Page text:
Iain Dale 7pm - 10pm
'Toddlers, babies with their heads cut off': Israeli PM's spokesperson describes scene in border village after Hamas attack
11 October 2023, 10:49 | Updated: 11 October 2023, 11:15
'They cut off heads': Tal Heinrich Israeli spokesperson confirms babies were decapitated
Speaking to LBC, Tal Heinrich spokesperson for the Israeli Prime Minister's Office confirmed soldiers on the ground had been dealing with babies who had been decapitated.
Listen to this article
"Toddlers, other babies, some of them with their heads cut off. This is what we are hearing from soldiers on the ground who dealt with the bodies," Ms Heinrich told Nick Ferrari at Breakfast on LBC.
She revealed the scenes in Kfar Azza were so hard to process that some foreign journalists vomited.
"Yes, they cut off heads, they cut off heads."
"Is that any proportion to decapitated babies, hand-tied children shot in the head?" she said.
Having been in the South of Israel, where Hamas stormed the Kfar Aza kibbutz killing families in their homes, Spokesperson for the Israel Defense Forces, Major Doron Spielman told Nick of the horrors he witnessed.
Major Doron Spielman told Nick that in his “22 years of service in the IDF” he has “never seen anythign like this before”.
Bodies of Israeli civilians and Hamas attackers have been recovered from ransacked houses, as unexploded grenades lay side by side to bodybags.
Journalists taken by the Israeli military to a village they have retaken in their battle to beat back a sweeping assault launched by Hamas from the Gaza Strip paint a chilling picture of its destruction.
On the road approaching the rural village, the bodies of militants were said to be laying scattered between the shells of burned-out cars. Walls and doors of what used to be neatly kept homes were blasted wide open, and bags holding the bodies of dead residents awaited identification.
"You see the babies, the mothers, the fathers in their bedrooms and how the terrorists killed," Major General Itai Veruv, a 39-year veteran of the Israeli army who led forces that reclaimed the village from militants, said on Tuesday as he stood amid the wreckage.
"It's not a battlefield. It's a massacre."
The Israeli military led a group of journalists, including an Associated Press reporter, on a tour of the village on Tuesday, a day after retaking it from what they said was a group of about 70 Hamas fighters.
Kfar Azza, surrounded by farms and just a few minutes down a country road from the heavily fortified fence Israel erected around Gaza, was one of more than 20 towns and villages attacked by Palestinian fighters early on Saturday.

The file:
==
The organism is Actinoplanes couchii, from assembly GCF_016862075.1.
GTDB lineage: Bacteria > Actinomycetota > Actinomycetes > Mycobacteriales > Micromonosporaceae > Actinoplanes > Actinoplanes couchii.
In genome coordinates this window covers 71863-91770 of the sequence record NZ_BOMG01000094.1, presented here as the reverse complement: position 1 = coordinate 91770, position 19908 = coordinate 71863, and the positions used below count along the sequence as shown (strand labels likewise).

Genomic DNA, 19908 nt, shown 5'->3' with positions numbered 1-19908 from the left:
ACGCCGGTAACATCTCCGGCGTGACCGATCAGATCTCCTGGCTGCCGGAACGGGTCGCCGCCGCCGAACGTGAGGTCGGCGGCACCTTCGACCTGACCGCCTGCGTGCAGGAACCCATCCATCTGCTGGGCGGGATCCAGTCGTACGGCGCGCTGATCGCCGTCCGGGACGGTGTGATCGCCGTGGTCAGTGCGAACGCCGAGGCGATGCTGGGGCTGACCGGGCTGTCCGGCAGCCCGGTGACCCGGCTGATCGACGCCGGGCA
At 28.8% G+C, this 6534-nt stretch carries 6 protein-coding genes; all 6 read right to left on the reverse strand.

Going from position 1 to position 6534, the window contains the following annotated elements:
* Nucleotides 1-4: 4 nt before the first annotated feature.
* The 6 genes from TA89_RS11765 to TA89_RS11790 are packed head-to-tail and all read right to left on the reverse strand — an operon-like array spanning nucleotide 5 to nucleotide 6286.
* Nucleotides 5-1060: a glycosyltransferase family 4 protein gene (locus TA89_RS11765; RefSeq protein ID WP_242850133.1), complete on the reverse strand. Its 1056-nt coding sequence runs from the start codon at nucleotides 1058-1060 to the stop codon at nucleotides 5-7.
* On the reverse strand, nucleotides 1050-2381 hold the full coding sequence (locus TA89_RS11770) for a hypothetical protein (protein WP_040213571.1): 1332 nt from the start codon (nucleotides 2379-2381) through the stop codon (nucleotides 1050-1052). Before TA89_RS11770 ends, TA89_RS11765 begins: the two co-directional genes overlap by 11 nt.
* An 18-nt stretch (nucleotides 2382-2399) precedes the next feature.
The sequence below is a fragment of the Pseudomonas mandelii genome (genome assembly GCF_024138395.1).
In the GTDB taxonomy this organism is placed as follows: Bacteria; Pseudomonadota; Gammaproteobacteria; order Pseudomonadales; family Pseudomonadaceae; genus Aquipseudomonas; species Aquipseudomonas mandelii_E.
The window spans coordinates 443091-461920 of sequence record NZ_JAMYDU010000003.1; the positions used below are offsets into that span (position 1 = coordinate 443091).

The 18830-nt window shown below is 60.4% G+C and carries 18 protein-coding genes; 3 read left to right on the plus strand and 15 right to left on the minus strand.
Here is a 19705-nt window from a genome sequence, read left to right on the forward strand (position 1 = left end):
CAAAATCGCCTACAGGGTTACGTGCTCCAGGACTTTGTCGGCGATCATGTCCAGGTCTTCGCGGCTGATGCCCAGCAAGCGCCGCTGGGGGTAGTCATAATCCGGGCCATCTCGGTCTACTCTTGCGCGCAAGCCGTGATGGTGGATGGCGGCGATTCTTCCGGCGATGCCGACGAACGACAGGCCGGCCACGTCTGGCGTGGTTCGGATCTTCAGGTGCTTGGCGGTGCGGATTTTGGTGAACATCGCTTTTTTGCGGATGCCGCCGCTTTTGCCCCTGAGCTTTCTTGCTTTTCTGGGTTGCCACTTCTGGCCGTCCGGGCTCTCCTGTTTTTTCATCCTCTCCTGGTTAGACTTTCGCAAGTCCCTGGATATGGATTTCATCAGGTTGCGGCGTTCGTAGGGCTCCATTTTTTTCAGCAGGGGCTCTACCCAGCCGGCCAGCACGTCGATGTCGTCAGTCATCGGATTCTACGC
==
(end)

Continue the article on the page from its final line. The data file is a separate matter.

Before the attack, the kibbutz, whose name means "Gaza village" in English, was a modestly prosperous place with a school, a synagogue and a population of more than 700.
On the town's perimeter, the gate that once protected residents had been blasted open. Inside the settlement, the doors of many homes had been blown from their hinges by militants using rocket-propelled grenades. Throughout the town, walls and torched cars were riddled with bullet holes, tracing a path of violence that continued inside to bedrooms with mattresses covered in blood, safe rooms that could not withstand the attack, even bathrooms.
Outside, unexploded hand grenades were scattered on the ground. A few minutes away, a Hamas flag lay crumpled in the dirt near a paraglider, used by militants to attack by air.
By the time journalists were escorted into the town on Tuesday, rescuers had already removed the bodies of most of the villagers killed in the attack.
An AP reporter saw the bodies of about 20 Hamas attackers.
Hundreds of Israeli soldiers, in helmets and body armour, patrolled the town on Tuesday, as the sounds of explosions and gunfire echoed in the distance.
Maj Gen Veruv, retired from the military for eight years before he was recalled on Saturday, said the scene was unlike anything he had ever witnessed, even in a country where violent clashes with Hamas and other militant groups were frequent.
A military spokesman, Major Doron Spielman, agreed, comparing the toll in Kfar Azza and nearby villages he visited to scenes he witnessed as a New Yorker after the September 11 2001 terrorist attacks.
"I remember going through 9/11 and waking up the next day, the next week, and everything had changed," he said. "It's the same thing again. But worse because we're such a small country."